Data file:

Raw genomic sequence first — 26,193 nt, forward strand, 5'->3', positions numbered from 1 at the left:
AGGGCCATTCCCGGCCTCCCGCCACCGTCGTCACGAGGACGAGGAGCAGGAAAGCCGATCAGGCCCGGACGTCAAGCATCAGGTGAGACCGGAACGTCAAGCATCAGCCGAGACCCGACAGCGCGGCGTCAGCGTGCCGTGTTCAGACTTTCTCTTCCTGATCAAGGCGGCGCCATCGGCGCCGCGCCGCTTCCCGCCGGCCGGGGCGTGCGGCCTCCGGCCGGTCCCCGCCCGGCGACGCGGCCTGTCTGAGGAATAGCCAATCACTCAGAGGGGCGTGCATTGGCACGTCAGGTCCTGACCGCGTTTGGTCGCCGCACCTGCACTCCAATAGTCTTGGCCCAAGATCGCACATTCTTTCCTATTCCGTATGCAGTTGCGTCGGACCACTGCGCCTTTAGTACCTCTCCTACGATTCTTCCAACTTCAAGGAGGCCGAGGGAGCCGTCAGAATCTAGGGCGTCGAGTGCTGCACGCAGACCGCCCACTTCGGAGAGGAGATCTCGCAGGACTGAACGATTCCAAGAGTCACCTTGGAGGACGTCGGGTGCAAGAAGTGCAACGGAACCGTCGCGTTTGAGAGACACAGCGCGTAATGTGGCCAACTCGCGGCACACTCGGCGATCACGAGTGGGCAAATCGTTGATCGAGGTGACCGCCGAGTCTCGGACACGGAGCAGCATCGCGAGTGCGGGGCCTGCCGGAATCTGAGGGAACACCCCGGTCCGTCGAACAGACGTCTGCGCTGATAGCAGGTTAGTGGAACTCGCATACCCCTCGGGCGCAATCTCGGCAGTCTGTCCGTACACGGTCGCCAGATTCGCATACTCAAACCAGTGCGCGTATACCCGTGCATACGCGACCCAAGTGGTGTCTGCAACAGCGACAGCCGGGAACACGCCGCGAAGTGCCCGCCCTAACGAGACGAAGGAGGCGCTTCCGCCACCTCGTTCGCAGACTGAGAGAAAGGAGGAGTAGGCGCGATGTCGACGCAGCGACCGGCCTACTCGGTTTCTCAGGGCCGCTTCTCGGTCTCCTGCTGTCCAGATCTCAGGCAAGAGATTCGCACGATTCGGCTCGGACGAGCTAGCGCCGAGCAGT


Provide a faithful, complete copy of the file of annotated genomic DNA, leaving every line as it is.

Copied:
Raw genomic sequence first — 26,193 nt, forward strand, 5'->3', positions numbered from 1 at the left:
AGGGCCATTCCCGGCCTCCCGCCACCGTCGTCACGAGGACGAGGAGCAGGAAAGCCGATCAGGCCCGGACGTCAAGCATCAGGTGAGACCGGAACGTCAAGCATCAGCCGAGACCCGACAGCGCGGCGTCAGCGTGCCGTGTTCAGACTTTCTCTTCCTGATCAAGGCGGCGCCATCGGCGCCGCGCCGCTTCCCGCCGGCCGGGGCGTGCGGCCTCCGGCCGGTCCCCGCCCGGCGACGCGGCCTGTCTGAGGAATAGCCAATCACTCAGAGGGGCGTGCATTGGCACGTCAGGTCCTGACCGCGTTTGGTCGCCGCACCTGCACTCCAATAGTCTTGGCCCAAGATCGCACATTCTTTCCTATTCCGTATGCAGTTGCGTCGGACCACTGCGCCTTTAGTACCTCTCCTACGATTCTTCCAACTTCAAGGAGGCCGAGGGAGCCGTCAGAATCTAGGGCGTCGAGTGCTGCACGCAGACCGCCCACTTCGGAGAGGAGATCTCGCAGGACTGAACGATTCCAAGAGTCACCTTGGAGGACGTCGGGTGCAAGAAGTGCAACGGAACCGTCGCGTTTGAGAGACACAGCGCGTAATGTGGCCAACTCGCGGCACACTCGGCGATCACGAGTGGGCAAATCGTTGATCGAGGTGACCGCCGAGTCTCGGACACGGAGCAGCATCGCGAGTGCGGGGCCTGCCGGAATCTGAGGGAACACCCCGGTCCGTCGAACAGACGTCTGCGCTGATAGCAGGTTAGTGGAACTCGCATACCCCTCGGGCGCAATCTCGGCAGTCTGTCCGTACACGGTCGCCAGATTCGCATACTCAAACCAGTGCGCGTATACCCGTGCATACGCGACCCAAGTGGTGTCTGCAACAGCGACAGCCGGGAACACGCCGCGAAGTGCCCGCCCTAACGAGACGAAGGAGGCGCTTCCGCCACCTCGTTCGCAGACTGAGAGAAAGGAGGAGTAGGCGCGATGTCGACGCAGCGACCGGCCTACTCGGTTTCTCAGGGCCGCTTCTCGGTCTCCTGCTGTCCAGATCTCAGGCAAGAGATTCGCACGATTCGGCTCGGACGAGCTAGCGCCGAGCAGT